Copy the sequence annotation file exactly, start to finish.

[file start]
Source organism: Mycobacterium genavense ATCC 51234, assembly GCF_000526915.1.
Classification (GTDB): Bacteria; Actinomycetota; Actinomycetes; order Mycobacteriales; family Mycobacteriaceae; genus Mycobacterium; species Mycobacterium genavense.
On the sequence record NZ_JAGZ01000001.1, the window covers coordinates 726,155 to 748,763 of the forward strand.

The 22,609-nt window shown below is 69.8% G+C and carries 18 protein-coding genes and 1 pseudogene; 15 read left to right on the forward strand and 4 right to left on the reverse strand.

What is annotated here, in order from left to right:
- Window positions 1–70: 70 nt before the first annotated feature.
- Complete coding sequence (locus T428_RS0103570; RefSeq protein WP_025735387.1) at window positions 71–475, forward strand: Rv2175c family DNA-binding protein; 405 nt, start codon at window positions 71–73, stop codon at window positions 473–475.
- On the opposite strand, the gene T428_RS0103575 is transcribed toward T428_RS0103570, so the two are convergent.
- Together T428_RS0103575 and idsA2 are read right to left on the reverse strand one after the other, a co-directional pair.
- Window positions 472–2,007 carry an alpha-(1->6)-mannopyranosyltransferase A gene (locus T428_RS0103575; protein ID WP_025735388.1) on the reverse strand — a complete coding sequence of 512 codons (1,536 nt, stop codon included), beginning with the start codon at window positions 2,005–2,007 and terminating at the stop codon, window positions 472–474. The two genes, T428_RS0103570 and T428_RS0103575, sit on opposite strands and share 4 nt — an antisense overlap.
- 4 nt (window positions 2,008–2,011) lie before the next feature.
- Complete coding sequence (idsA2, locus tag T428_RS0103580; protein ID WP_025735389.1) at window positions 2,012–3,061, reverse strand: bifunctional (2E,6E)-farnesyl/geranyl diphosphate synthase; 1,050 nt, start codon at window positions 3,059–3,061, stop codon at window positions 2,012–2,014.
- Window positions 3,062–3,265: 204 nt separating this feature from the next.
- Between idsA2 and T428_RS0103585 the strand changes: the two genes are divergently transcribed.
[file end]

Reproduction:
Source organism: Mycobacterium genavense ATCC 51234, assembly GCF_000526915.1.
Classification (GTDB): Bacteria; Actinomycetota; Actinomycetes; order Mycobacteriales; family Mycobacteriaceae; genus Mycobacterium; species Mycobacterium genavense.
On the sequence record NZ_JAGZ01000001.1, the window covers coordinates 726,155 to 748,763 of the forward strand.

The 22,609-nt window shown below is 69.8% G+C and carries 18 protein-coding genes and 1 pseudogene; 15 read left to right on the forward strand and 4 right to left on the reverse strand.

What is annotated here, in order from left to right:
- Window positions 1–70: 70 nt before the first annotated feature.
- Complete coding sequence (locus T428_RS0103570; RefSeq protein WP_025735387.1) at window positions 71–475, forward strand: Rv2175c family DNA-binding protein; 405 nt, start codon at window positions 71–73, stop codon at window positions 473–475.
- On the opposite strand, the gene T428_RS0103575 is transcribed toward T428_RS0103570, so the two are convergent.
- Together T428_RS0103575 and idsA2 are read right to left on the reverse strand one after the other, a co-directional pair.
- Window positions 472–2,007 carry an alpha-(1->6)-mannopyranosyltransferase A gene (locus T428_RS0103575; protein ID WP_025735388.1) on the reverse strand — a complete coding sequence of 512 codons (1,536 nt, stop codon included), beginning with the start codon at window positions 2,005–2,007 and terminating at the stop codon, window positions 472–474. The two genes, T428_RS0103570 and T428_RS0103575, sit on opposite strands and share 4 nt — an antisense overlap.
- 4 nt (window positions 2,008–2,011) lie before the next feature.
- Complete coding sequence (idsA2, locus tag T428_RS0103580; protein ID WP_025735389.1) at window positions 2,012–3,061, reverse strand: bifunctional (2E,6E)-farnesyl/geranyl diphosphate synthase; 1,050 nt, start codon at window positions 3,059–3,061, stop codon at window positions 2,012–2,014.
- Window positions 3,062–3,265: 204 nt separating this feature from the next.
- Between idsA2 and T428_RS0103585 the strand changes: the two genes are divergently transcribed.